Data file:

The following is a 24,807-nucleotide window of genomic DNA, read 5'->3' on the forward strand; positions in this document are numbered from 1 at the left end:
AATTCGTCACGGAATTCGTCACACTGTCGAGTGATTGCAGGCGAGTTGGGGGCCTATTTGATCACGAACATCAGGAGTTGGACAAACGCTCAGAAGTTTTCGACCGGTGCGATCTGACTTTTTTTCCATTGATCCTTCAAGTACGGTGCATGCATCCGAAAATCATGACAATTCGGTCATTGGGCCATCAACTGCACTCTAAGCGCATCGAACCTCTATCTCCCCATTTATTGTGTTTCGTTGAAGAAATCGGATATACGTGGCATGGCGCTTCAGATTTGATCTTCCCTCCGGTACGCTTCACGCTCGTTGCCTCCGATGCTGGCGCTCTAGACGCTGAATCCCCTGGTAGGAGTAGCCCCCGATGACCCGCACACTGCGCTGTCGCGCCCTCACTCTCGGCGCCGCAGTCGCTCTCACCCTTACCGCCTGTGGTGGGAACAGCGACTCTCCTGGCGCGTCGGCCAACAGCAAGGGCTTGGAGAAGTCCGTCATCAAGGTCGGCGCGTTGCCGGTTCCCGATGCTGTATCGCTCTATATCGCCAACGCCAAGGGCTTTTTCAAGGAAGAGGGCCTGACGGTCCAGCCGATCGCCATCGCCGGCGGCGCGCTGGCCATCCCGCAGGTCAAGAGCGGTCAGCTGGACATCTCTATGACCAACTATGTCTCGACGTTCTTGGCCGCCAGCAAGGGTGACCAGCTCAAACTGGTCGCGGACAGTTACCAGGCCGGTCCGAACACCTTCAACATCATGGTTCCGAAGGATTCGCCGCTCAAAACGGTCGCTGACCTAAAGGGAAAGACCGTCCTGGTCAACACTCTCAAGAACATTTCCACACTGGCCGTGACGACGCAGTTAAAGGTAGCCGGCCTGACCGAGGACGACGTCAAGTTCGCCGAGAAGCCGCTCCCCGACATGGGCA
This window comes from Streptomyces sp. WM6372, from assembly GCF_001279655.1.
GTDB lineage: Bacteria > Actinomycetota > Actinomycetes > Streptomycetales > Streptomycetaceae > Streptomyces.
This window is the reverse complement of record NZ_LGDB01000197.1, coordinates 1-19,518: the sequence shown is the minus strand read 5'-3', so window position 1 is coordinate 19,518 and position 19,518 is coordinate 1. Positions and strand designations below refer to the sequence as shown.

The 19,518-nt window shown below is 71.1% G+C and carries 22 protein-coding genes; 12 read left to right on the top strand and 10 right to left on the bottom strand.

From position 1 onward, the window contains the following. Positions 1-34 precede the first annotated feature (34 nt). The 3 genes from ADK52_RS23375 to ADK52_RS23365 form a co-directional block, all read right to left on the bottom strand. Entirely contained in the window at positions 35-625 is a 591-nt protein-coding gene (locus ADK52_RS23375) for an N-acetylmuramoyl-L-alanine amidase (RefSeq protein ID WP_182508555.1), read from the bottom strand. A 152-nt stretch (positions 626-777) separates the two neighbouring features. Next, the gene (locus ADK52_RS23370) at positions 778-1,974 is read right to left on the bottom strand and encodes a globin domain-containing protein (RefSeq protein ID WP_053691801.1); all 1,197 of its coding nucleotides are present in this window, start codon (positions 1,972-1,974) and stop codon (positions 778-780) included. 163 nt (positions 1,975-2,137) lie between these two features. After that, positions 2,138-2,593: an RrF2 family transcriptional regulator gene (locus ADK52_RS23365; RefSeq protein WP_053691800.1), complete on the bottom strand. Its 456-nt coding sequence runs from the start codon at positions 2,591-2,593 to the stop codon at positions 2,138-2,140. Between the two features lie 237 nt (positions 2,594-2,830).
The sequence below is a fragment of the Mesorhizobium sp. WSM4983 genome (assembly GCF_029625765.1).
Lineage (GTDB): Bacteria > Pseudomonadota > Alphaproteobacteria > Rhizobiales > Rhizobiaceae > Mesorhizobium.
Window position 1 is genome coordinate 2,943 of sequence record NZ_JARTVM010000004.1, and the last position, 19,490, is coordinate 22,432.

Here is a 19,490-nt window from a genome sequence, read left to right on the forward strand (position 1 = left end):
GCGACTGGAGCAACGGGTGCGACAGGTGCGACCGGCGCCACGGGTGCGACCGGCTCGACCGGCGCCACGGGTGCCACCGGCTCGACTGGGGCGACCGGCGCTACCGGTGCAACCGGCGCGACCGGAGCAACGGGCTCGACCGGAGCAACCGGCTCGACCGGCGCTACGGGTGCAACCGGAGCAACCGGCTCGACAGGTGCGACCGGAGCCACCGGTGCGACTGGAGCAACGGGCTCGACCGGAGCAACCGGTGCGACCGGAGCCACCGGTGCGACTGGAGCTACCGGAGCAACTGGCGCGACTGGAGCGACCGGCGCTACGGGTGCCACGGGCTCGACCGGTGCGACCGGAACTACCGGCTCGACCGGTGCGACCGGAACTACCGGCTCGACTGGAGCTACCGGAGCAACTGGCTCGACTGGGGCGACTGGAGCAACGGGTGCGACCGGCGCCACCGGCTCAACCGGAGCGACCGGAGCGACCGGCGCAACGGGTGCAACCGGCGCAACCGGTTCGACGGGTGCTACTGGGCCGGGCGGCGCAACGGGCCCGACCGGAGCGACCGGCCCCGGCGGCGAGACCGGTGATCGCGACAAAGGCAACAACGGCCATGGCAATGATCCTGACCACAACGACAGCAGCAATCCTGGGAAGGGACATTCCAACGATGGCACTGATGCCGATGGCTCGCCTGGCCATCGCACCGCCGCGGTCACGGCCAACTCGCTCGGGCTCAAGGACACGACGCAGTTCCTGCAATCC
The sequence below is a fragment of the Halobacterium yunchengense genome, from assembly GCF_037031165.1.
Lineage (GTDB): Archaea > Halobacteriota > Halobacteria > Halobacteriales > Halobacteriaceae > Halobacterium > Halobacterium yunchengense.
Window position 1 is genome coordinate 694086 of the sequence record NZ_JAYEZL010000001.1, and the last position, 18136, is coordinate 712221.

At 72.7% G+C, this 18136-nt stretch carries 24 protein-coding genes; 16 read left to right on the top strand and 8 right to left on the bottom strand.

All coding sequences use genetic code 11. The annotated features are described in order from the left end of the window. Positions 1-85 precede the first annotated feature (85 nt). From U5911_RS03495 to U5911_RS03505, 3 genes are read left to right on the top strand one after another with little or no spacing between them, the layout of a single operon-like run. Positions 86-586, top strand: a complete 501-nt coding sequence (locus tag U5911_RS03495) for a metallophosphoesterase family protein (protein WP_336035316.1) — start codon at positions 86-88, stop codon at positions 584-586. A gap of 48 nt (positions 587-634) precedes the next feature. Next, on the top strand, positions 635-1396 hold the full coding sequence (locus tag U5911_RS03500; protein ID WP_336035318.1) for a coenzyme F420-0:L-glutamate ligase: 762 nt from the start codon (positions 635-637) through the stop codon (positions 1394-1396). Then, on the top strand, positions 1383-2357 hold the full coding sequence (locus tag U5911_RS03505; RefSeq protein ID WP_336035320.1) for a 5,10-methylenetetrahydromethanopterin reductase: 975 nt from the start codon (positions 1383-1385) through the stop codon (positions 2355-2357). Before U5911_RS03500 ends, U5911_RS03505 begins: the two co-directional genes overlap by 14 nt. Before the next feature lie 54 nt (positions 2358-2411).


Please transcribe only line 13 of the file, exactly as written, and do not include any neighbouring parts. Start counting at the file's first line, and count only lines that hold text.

The sequence below is a fragment of the Halobacterium yunchengense genome, from assembly GCF_037031165.1.